The Gosnell Trial ended yesterday, when a jury found him guilty of murder, among 258 other charges. What is the deal with this case? One view is that the entire episode was much ado about nothing, that Gosnell was providing a service to his community and was unfairly prosecuted by an attention-seeking DA (aren’t they all?). As the story goes, Gosnell’s clinic deteriorated over the years because of the oppressive nature of Pennsylvania’s restrictive abortion regulations, and the whole trial shows the danger of having laws governing abortion.
Obviously, that line of thinking is severely twisted, and comes from a mind set on defending the right of women to kill their babies at will. But regardless, those who hold the “much ado about nothing” narrative really cannot be all that familiar with the facts of the case. I wanted to blog about it because this whole trial pulled back the curtain and displayed the reality of the culture of death created by a society that tolerates and funds infanticide.
Who is Kermit Gosnell:
A common narrative among pro-life people is that the horrors at Gosnell’s clinic are mirrored around the country in every abortion clinic. But that really misses the truth in a way that down plays the horrors of what Gosnell did. Gosnell was not “just another abortionist,” but built a career on finding new and particularly devastating ways to kill babies. First, he was never even licensed or certified in obstetrics. Second, he began his career in 1972 with what the press at the time described as the Mother’s Day Massacre. He recruited fifteen pregnant women to come for an experimental procedure (which he performed on Mother’s Day for maximum symbolic effect). The abortion consisted of Gosnell inserting razor blades coagulated inside of a gel ball, so that the gel would melt from body temperature, and kill the child in utero (you really have to read the Wall Street Journal coverage of this to believe it). Gosnell called it “the super coil.”
Obviously this had varying degrees of success, but it did make Gosnell relatively famous in the world of infanticide, which–with the rendering of Roe v. Wade a year later–was about to become an entire lucrative industry devoted to the destruction of life.
So the horror of the Gosnell case is not that he is just like every other abortion doctor. The horror of the Gosnell case is that for 42 years he made millions of dollars off of using new and increasingly barbaric and/or efficient ways to kill people, while waiting to see if the culture of death would ever catch up to him or condemn him.
How Gosnell became a multi-millionaire:
At $3,000 a pop (more if the baby was over Pennsylvania’s “restrictive” limit of 24 weeks), Gosnell ran a cash operation that brought in millions. He paid his staff in cash, and when he was arrested, $240,000 was found in his house. All this happened while the state, the IRS, and every medical oversight or health regulative department that could have intervened turned the other way.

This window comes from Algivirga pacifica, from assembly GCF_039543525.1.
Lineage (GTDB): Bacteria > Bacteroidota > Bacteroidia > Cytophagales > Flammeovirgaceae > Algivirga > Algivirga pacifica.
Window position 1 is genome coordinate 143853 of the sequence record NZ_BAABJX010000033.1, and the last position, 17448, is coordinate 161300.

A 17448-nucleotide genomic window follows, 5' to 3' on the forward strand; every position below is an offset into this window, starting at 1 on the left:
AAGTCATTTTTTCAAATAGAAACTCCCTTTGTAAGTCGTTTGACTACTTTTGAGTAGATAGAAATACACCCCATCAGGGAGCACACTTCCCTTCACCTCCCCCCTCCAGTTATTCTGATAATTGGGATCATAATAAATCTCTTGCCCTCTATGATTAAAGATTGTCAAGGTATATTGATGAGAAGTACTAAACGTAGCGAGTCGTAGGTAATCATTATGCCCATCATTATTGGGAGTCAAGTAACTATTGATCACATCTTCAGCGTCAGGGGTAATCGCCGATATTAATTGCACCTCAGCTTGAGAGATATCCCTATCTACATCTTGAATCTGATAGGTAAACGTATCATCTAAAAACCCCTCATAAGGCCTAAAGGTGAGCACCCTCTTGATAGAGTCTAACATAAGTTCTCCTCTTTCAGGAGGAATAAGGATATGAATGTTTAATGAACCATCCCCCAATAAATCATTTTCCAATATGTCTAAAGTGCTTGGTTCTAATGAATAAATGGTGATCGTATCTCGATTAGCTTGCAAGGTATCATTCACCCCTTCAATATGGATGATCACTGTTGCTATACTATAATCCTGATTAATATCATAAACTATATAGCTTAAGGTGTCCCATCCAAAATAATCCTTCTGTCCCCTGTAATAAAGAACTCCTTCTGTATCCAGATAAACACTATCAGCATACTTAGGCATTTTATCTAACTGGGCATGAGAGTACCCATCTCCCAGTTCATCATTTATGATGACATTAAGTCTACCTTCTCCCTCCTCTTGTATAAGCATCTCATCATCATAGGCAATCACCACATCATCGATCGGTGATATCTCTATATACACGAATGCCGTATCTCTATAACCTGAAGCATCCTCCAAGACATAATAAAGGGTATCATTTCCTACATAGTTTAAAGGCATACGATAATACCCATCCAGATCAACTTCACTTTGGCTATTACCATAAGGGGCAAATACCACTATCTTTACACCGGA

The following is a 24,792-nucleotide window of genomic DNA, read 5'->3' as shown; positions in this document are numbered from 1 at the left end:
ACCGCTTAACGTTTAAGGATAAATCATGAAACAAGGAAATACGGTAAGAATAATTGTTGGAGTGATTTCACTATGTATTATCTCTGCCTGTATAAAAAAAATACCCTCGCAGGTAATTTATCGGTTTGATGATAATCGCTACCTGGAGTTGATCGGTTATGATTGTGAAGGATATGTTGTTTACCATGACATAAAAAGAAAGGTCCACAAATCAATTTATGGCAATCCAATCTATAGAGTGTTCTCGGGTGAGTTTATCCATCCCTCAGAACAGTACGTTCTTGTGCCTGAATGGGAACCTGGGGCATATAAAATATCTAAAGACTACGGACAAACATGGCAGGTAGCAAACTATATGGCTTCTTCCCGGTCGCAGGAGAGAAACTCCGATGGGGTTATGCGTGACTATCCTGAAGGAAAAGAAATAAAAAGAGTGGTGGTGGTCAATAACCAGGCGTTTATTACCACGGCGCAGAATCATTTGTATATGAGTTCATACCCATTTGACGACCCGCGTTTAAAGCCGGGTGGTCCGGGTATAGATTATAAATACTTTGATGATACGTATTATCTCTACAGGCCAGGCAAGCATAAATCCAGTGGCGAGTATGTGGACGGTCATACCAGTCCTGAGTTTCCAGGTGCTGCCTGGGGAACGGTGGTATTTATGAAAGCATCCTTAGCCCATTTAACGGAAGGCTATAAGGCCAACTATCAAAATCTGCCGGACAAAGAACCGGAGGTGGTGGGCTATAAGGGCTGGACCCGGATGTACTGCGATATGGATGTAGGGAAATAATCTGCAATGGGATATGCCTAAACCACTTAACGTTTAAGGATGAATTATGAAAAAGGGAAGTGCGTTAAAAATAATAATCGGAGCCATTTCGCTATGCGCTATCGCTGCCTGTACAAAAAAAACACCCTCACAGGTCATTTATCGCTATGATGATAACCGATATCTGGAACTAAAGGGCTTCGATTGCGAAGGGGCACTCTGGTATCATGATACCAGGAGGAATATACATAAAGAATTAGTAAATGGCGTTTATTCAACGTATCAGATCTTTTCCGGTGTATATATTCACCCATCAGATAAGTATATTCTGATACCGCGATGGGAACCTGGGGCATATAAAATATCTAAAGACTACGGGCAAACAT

Eventually Gosnell found the most economical way to do abortions. In order to appreciate this, you need to know how most abortions are done. The woman is given local anesthesia, and then with the help of an ultra sound machine, a needle injects a drug (Dioxin) into the baby’s heart, murdering him (the politically correct term is “causing fetal demise”). But by the 1990’s Gosnell began cutting corners. He stopped purchasing new ultra sound machines, saving money but making finding the baby’s heart very difficult. Then he stopped hiring qualified people to do the actual injections. Finally, it seems he also stopped the charade of actually using Dioxin anyway (investigators found none on site, and none in any of the bodies autopsied). Instead, he settled on a new approach: have an intern (often a high school student) knock the mother out with various sedatives, and simply induce labor. Most of the births were of infants too young to survive outside the womb, so the abortion was successful. For those that did survive delivery, or if it was ambiguous, Gosnell (or his “staff”) would simply sever the baby’s spinal cord at the neck. This was a lot cheaper than doing it…(how shall I say it?)…the more professional way.
Who was Karnamaya Mongar?
But Gosnell’s more economical method was not without problems. In one instance, a woman from Virginia, Karnamaya Mongar, went to Gosnell’s clinic for an abortion. She couldn’t get one in Virginia because she was past 16 weeks (the VA limit). At Gosnell’s clinic, she paid cash, then was given an overdose of Demerol (yes, Demerol–Gosnell used it because it was cheap) by his untrained staff. When it became obvious there was a problem, someone called 911. The paramedics arrived, and found Dr. Gosnell passive–not trying to revive her. The defibrillators in his office were not working, the oxygen tanks were expired, and the place was in such disrepair that it took twenty minutes for the paramedics to navigate the gurney through the hallways and back out of the building. Gosnell was unable to locate her file (because there were no files), and never told the paramedics about the Demerol, leaving the doctors at the hospital guessing what had even happened to her.